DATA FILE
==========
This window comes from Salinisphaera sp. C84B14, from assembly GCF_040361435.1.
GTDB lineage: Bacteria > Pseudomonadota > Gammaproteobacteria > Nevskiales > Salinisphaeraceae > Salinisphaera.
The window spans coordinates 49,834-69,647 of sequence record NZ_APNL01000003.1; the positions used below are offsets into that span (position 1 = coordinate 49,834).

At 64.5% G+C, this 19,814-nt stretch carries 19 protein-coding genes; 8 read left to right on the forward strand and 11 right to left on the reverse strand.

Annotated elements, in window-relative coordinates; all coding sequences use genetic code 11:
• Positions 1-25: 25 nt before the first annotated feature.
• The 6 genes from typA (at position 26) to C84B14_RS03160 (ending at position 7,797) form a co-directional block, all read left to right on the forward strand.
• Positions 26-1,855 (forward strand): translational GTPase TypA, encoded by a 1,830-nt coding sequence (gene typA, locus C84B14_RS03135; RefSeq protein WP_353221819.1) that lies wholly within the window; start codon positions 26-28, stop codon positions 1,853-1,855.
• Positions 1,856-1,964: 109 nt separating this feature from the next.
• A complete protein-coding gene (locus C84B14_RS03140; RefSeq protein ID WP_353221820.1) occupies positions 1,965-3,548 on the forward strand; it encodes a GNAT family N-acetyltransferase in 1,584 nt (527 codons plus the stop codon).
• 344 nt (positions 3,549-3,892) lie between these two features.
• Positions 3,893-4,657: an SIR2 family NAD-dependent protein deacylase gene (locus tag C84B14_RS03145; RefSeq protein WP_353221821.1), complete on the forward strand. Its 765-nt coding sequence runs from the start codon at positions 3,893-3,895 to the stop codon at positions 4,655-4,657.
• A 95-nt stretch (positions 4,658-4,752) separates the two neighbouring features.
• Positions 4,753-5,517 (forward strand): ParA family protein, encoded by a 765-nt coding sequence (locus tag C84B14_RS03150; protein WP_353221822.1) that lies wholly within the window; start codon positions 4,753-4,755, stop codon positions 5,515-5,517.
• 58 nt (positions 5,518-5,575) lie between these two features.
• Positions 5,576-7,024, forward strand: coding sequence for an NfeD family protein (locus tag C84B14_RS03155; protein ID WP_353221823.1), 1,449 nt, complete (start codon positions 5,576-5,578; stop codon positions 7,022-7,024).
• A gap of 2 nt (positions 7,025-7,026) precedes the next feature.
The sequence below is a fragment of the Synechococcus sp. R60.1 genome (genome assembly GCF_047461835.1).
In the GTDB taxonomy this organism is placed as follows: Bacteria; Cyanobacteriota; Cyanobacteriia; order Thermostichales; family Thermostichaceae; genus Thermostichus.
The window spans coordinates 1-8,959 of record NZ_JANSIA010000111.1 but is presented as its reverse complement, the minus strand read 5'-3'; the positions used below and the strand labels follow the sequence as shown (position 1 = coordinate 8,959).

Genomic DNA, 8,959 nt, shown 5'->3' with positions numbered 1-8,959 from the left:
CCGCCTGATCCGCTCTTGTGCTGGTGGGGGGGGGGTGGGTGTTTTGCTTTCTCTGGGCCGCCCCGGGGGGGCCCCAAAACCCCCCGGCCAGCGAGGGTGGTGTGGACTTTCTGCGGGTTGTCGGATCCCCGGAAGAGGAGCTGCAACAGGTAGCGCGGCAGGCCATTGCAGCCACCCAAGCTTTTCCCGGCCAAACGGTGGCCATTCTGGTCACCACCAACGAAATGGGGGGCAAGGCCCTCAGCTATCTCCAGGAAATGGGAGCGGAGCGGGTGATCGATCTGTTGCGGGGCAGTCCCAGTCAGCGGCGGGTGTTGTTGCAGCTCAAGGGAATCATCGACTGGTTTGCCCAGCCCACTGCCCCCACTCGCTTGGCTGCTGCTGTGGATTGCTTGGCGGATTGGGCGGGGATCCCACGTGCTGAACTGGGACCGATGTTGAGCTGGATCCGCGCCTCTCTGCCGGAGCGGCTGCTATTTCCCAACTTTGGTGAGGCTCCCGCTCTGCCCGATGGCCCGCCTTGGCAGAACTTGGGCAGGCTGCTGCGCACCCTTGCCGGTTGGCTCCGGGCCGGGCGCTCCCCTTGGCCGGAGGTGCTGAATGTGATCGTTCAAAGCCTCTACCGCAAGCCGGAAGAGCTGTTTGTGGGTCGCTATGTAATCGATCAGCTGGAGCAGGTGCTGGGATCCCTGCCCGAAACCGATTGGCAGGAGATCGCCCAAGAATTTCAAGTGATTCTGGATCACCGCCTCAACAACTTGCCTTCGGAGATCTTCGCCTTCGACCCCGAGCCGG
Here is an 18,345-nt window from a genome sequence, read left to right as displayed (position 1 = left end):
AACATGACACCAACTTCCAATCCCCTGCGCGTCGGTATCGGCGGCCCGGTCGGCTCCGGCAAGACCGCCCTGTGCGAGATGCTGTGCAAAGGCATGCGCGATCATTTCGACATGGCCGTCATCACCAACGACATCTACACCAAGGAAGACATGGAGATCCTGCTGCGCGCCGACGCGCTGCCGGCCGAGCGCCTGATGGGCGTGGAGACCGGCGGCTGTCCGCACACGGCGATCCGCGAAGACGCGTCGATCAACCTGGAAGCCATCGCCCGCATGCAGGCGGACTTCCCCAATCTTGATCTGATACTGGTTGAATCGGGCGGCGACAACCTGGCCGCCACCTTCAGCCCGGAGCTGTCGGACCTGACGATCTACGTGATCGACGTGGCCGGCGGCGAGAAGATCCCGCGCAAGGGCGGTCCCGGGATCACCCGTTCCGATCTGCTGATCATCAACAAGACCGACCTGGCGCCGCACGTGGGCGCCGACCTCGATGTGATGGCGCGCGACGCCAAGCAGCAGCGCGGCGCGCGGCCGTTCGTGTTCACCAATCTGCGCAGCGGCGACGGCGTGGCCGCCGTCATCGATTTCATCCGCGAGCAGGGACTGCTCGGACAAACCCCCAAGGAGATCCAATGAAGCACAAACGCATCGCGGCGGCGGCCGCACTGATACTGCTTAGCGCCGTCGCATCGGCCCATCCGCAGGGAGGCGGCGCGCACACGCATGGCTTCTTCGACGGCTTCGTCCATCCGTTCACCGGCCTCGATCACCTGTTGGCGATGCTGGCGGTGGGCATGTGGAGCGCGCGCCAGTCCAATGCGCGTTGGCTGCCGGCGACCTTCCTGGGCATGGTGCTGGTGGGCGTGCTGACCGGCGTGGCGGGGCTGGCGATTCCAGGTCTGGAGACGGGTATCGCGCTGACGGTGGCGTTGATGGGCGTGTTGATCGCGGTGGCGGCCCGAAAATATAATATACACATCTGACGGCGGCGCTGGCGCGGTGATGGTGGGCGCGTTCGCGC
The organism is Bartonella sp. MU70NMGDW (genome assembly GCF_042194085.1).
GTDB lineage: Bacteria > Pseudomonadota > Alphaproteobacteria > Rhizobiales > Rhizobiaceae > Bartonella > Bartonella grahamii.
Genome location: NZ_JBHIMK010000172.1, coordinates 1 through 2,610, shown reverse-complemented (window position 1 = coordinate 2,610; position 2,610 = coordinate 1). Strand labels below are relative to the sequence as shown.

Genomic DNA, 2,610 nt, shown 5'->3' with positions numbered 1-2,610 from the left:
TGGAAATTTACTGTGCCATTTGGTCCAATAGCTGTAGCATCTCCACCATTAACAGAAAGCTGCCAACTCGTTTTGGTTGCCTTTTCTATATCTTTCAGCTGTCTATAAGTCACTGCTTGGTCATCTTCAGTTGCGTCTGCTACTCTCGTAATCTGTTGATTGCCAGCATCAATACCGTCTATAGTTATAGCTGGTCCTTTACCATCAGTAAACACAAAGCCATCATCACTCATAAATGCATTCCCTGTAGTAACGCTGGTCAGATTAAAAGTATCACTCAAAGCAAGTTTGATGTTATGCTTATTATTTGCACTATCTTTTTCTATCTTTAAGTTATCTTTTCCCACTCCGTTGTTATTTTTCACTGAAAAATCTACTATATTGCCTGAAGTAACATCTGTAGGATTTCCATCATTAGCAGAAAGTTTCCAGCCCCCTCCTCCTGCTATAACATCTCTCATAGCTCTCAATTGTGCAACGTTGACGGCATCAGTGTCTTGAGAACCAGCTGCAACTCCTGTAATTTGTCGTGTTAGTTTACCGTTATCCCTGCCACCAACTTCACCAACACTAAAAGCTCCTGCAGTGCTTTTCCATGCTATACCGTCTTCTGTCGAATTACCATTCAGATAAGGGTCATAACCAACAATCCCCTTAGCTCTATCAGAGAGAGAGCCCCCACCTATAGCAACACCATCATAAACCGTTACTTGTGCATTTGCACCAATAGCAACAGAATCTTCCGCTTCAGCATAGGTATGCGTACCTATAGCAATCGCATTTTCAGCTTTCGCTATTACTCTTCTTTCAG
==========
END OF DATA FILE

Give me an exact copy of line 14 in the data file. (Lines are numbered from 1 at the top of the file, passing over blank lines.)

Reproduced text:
• Positions 4,753-5,517 (forward strand): ParA family protein, encoded by a 765-nt coding sequence (locus tag C84B14_RS03150; protein WP_353221822.1) that lies wholly within the window; start codon positions 4,753-4,755, stop codon positions 5,515-5,517.